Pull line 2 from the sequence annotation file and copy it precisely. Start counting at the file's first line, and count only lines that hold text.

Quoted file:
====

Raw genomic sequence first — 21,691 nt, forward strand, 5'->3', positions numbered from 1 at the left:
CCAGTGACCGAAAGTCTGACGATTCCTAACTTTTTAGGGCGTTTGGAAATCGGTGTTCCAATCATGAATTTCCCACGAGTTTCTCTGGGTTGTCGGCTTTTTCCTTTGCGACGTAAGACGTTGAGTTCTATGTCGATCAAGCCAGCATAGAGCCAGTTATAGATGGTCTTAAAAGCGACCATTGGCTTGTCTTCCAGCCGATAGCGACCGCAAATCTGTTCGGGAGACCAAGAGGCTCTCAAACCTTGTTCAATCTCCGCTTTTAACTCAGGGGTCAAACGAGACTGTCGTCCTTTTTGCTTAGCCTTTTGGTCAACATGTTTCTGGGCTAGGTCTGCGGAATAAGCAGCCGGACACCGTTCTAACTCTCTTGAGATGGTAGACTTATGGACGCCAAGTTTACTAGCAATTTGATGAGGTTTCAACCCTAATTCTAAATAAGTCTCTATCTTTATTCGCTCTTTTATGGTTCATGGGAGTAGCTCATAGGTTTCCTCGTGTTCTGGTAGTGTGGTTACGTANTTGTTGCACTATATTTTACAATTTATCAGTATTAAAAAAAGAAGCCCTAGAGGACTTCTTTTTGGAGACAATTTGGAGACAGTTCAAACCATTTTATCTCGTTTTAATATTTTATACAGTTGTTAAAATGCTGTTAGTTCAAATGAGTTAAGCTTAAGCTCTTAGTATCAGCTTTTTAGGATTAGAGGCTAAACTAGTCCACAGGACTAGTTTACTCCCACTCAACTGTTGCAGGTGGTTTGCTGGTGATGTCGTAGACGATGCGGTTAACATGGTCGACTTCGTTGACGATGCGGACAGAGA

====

CCAGTGACCGAAAGTCTGACGATTCCTAACTTTTTAGGGCGTTTGGAAATCGGTGTTCCAATCATGAATTTCCCACGAGTTTCTCTGGGTTGTCGGCTTTTTCCTTTGCGACGTAAGACGTTGAGTTCTATGTCGATCAAGCCAGCATAGAGCCAGTTATAGATGGTCTTAAAAGCGACCATTGGCTTGTCTTCCAGCCGATAGCGACCGCAAATCTGTTCGGGAGACCAAGAGGCTCTCAAACCTTGTTCAATCTCCGCTTTTAACTCAGGGGTCAAACGAGACTGTCGTCCTTTTTGCTTAGCCTTTTGGTCAACATGTTTCTGGGCTAGGTCTGCGGAATAAGCAGCCGGACACCGTTCTAACTCTCTTGAGATGGTAGACTTATGGACGCCAAGTTTACTAGCAATTTGATGAGGTTTCAACCCTAATTCTAAATAAGTCTCTATCTTTATTCGCTCTTTTATGGTTCATGGGAGTAGCTCATAGGTTTCCTCGTGTTCTGGTAGTGTGGTTACGTANTTGTTGCACTATATTTTACAATTTATCAGTATTAAAAAAAGAAGCCCTAGAGGACTTCTTTTTGGAGACAATTTGGAGACAGTTCAAACCATTTTATCTCGTTTTAATATTTTATACAGTTGTTAAAATGCTGTTAGTTCAAATGAGTTAAGCTTAAGCTCTTAGTATCAGCTTTTTAGGATTAGAGGCTAAACTAGTCCACAGGACTAGTTTACTCCCACTCAACTGTTGCAGGTGGTTTGCTGGTGATGTCGTAGACGATGCGGTTAACATGGTCGACTTCGTTGACGATGCGGACAGAGA